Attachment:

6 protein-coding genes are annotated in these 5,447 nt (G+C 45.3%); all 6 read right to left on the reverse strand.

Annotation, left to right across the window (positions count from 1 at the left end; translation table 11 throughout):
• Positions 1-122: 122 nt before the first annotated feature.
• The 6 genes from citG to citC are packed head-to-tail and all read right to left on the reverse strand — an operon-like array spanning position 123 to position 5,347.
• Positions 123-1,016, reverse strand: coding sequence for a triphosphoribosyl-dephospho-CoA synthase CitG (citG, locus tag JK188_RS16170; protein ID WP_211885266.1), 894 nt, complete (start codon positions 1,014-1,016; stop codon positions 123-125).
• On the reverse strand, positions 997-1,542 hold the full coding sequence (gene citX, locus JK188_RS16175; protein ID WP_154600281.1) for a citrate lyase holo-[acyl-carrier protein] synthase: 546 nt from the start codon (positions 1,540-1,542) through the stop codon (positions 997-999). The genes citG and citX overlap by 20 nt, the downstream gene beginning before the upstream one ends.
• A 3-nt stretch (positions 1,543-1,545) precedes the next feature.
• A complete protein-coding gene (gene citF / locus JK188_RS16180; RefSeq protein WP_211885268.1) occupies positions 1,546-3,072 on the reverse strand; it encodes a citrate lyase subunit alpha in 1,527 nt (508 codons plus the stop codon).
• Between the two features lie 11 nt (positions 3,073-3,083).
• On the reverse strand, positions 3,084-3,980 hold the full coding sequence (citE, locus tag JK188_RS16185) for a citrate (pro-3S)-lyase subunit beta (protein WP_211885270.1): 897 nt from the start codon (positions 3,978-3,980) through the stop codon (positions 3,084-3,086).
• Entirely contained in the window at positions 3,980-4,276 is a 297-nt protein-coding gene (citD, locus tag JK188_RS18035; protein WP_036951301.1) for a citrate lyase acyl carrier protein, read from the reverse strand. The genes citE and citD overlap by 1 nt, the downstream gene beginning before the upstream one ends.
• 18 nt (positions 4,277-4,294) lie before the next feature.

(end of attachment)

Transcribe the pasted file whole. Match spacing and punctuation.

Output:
6 protein-coding genes are annotated in these 5,447 nt (G+C 45.3%); all 6 read right to left on the reverse strand.

Annotation, left to right across the window (positions count from 1 at the left end; translation table 11 throughout):
• Positions 1-122: 122 nt before the first annotated feature.
• The 6 genes from citG to citC are packed head-to-tail and all read right to left on the reverse strand — an operon-like array spanning position 123 to position 5,347.
• Positions 123-1,016, reverse strand: coding sequence for a triphosphoribosyl-dephospho-CoA synthase CitG (citG, locus tag JK188_RS16170; protein ID WP_211885266.1), 894 nt, complete (start codon positions 1,014-1,016; stop codon positions 123-125).
• On the reverse strand, positions 997-1,542 hold the full coding sequence (gene citX, locus JK188_RS16175; protein ID WP_154600281.1) for a citrate lyase holo-[acyl-carrier protein] synthase: 546 nt from the start codon (positions 1,540-1,542) through the stop codon (positions 997-999). The genes citG and citX overlap by 20 nt, the downstream gene beginning before the upstream one ends.
• A 3-nt stretch (positions 1,543-1,545) precedes the next feature.
• A complete protein-coding gene (gene citF / locus JK188_RS16180; RefSeq protein WP_211885268.1) occupies positions 1,546-3,072 on the reverse strand; it encodes a citrate lyase subunit alpha in 1,527 nt (508 codons plus the stop codon).
• Between the two features lie 11 nt (positions 3,073-3,083).
• On the reverse strand, positions 3,084-3,980 hold the full coding sequence (citE, locus tag JK188_RS16185) for a citrate (pro-3S)-lyase subunit beta (protein WP_211885270.1): 897 nt from the start codon (positions 3,978-3,980) through the stop codon (positions 3,084-3,086).
• Entirely contained in the window at positions 3,980-4,276 is a 297-nt protein-coding gene (citD, locus tag JK188_RS18035; protein WP_036951301.1) for a citrate lyase acyl carrier protein, read from the reverse strand. The genes citE and citD overlap by 1 nt, the downstream gene beginning before the upstream one ends.
• 18 nt (positions 4,277-4,294) lie before the next feature.